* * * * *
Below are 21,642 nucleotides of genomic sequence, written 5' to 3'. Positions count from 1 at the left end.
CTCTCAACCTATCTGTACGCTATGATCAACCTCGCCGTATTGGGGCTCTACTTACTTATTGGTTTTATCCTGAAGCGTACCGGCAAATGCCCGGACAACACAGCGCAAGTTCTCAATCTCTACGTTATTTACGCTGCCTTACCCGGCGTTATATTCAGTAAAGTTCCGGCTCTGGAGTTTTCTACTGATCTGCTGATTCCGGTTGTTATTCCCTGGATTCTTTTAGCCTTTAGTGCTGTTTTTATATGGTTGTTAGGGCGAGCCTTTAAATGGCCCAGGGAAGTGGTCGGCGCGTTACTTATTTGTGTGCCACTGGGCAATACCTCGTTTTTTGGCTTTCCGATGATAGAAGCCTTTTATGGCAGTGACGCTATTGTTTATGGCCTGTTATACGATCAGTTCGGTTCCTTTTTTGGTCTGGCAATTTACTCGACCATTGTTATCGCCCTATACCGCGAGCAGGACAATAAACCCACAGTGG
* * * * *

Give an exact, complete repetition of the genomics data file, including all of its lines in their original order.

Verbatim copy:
Below are 21,642 nucleotides of genomic sequence, written 5' to 3'. Positions count from 1 at the left end.
CTCTCAACCTATCTGTACGCTATGATCAACCTCGCCGTATTGGGGCTCTACTTACTTATTGGTTTTATCCTGAAGCGTACCGGCAAATGCCCGGACAACACAGCGCAAGTTCTCAATCTCTACGTTATTTACGCTGCCTTACCCGGCGTTATATTCAGTAAAGTTCCGGCTCTGGAGTTTTCTACTGATCTGCTGATTCCGGTTGTTATTCCCTGGATTCTTTTAGCCTTTAGTGCTGTTTTTATATGGTTGTTAGGGCGAGCCTTTAAATGGCCCAGGGAAGTGGTCGGCGCGTTACTTATTTGTGTGCCACTGGGCAATACCTCGTTTTTTGGCTTTCCGATGATAGAAGCCTTTTATGGCAGTGACGCTATTGTTTATGGCCTGTTATACGATCAGTTCGGTTCCTTTTTTGGTCTGGCAATTTACTCGACCATTGTTATCGCCCTATACCGCGAGCAGGACAATAAACCCACAGTGG